Originally created 10/13/03

Winter supplies head to Alaska family feuding with Park Service

JUNEAU, Alaska -- Volunteer bush pilots are flying winter supplies to a family whose cabin in the backcountry of Wrangell-Saint Elias National Park and Preserve has been isolated by a dispute over use of an old road through the park.

The cabin owner, who legally changed his name from Bobby Hale to Papa Pilgrim, lives with his wife and 15 children deep within the park. He wants the right to drive a bulldozer over an old 14-mile mining road. The National Park Service so far has refused a permit.

Friends and a property-rights group called the American Land Rights Association are collecting donations and asking pilots to ferry in supplies for the winter.

"It's just beautiful," Pilgrim said by telephone from his cabin. "I cannot tell you the unity. They just poured out their hearts."

The dispute arose after Pilgrim drove his bulldozer over the road earlier this year, sometimes with the blade up and sometimes down, carving a way through the overgrowth.

The Park Service sued Pilgrim and closed the road to motorized vehicles, leaving the Pilgrims with the prospect of either traveling by horse through the upper valley of McCarthy Creek or bringing in supplies by plane. It also left them unable to ship up large or bulky quantities of supplies.

Pilgrim has tried since June 17 to get permission to use the road, said his attorney J.P. Tangen. A formal request was made in September, he said.

Part of the problem is the Park Service has to perform an environmental assessment of the route and any damage that could be done by the bulldozer. Park Superintendent Gary Candelaria said each journey requires about 13 stream crossings and park officials have to determine potential damage to spawning fish and unfrozen ground.

The family could use snowmobiles in the winter, Candelaria said.

As for the family's predicament, it isn't considered an emergency under federal regulations, Candelaria said.

"There's a lot of personal choice, personal responsibility involved in this issue," Candelaria said.

But local residents who support Pilgrim say the road through the national park is state property and should not be closed.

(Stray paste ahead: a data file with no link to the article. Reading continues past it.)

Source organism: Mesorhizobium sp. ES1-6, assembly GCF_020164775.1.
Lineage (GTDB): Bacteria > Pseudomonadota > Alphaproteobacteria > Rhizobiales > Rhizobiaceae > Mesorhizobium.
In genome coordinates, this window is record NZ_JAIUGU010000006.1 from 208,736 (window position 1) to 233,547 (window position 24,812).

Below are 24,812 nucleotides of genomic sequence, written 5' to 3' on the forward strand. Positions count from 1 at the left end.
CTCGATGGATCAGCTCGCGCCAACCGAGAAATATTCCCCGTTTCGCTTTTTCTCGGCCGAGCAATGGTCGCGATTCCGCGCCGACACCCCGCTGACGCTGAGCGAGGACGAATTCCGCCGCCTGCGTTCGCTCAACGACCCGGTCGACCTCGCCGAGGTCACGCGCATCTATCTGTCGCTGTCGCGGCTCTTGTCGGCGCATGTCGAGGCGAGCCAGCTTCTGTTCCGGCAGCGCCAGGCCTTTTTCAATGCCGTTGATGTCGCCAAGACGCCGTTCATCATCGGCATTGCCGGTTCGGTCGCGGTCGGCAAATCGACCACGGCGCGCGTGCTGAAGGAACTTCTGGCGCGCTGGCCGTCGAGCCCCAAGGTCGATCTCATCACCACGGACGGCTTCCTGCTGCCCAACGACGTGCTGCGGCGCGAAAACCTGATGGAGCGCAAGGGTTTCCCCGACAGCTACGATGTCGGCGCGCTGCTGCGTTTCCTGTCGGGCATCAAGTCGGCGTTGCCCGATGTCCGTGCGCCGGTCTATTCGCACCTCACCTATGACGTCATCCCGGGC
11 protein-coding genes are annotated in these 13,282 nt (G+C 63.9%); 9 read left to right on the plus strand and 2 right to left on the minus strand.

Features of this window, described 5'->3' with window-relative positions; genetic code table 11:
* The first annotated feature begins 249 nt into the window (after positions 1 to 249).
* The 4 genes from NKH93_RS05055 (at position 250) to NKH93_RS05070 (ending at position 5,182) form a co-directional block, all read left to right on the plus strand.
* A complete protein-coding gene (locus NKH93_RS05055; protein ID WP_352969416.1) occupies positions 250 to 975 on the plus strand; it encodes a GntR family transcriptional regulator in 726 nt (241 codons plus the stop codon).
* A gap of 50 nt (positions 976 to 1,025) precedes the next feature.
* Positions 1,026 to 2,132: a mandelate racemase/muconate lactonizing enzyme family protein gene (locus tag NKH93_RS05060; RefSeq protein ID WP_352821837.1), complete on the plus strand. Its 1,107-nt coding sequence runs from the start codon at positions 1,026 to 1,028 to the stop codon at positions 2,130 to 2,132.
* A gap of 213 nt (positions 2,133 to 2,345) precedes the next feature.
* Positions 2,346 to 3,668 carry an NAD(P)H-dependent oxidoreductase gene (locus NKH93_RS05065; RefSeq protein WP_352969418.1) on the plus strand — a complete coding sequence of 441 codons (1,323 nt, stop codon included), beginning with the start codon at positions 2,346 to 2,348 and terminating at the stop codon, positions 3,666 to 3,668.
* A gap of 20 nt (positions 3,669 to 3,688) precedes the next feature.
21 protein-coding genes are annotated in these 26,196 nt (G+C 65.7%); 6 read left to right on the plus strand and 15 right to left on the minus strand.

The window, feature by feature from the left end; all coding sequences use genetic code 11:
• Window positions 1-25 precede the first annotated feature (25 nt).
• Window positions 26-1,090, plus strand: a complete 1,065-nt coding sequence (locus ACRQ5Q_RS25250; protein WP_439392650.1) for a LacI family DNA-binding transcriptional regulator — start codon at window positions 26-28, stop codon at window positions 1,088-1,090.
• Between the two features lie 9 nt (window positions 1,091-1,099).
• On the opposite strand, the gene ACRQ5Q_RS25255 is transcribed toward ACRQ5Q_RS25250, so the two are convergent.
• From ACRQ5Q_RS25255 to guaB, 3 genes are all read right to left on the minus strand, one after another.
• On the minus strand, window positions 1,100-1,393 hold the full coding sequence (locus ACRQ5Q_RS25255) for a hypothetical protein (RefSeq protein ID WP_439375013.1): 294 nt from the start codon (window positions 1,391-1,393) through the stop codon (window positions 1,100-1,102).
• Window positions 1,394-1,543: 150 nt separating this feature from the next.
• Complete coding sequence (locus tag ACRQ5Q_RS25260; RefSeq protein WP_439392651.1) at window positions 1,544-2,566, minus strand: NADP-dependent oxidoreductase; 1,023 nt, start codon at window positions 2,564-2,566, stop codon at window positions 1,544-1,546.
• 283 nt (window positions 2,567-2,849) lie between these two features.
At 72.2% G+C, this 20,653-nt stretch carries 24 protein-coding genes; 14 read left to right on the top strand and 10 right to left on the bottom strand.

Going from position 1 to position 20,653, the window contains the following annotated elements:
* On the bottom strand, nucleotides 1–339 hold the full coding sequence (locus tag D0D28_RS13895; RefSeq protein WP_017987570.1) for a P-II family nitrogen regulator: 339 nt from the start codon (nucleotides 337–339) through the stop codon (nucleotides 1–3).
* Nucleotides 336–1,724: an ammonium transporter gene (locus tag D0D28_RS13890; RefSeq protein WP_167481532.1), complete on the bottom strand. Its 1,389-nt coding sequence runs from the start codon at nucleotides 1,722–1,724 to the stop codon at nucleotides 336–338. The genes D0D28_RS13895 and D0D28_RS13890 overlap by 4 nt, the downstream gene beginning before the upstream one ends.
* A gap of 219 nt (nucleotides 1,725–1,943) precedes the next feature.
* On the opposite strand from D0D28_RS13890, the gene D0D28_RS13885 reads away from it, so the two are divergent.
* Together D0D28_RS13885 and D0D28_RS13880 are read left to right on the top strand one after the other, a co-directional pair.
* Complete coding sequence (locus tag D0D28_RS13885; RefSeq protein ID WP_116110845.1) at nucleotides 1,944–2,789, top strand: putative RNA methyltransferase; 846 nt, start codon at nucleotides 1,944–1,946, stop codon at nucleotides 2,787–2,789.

"The main thing we need is to be able to get past this illegal road closure by having pilots to come out," said Laurie Rowland, who lives near the Pilgrims. "This is the bush pilot's chance to be a hero and be an angel of mercy."

Chuck Cushman, executive director of the American Land Rights Association, said the Park Service was being "heavy-handed" in its treatment of people who own property surrounded by park service land such as the Pilgrims. He said he learned of Pilgrim during a radio program and offered to help.

"They are very self-sufficient people. The airlift was not their idea," Cushman said.

Donations of supplies are being collected in six Alaska cities, and volunteer pilots are being lined up. So far, three people have agreed to ferry supplies and land on the small airstrip located within Pilgrim's property, Rowland said.

Candelaria rejects claims that the Park Service is being heavy-handed or that the road is state property. Alaska has listed the road as its own under obscure federal mining statutes, but the Interior Department disagrees.

The 1866 mining claim statute allows the state to assert claim to historic rights of way across federal land. State officials have been reluctant to push the claim for this and hundreds of other routes it has identified.

Pilgrim accused the Park Service of trying to starve his family out, but said they are resolved to stay.

"I just trust before this is all over, we will all be on the same side and we are going to see the needs of people, and the basis of it all is to love each other," Pilgrim said.


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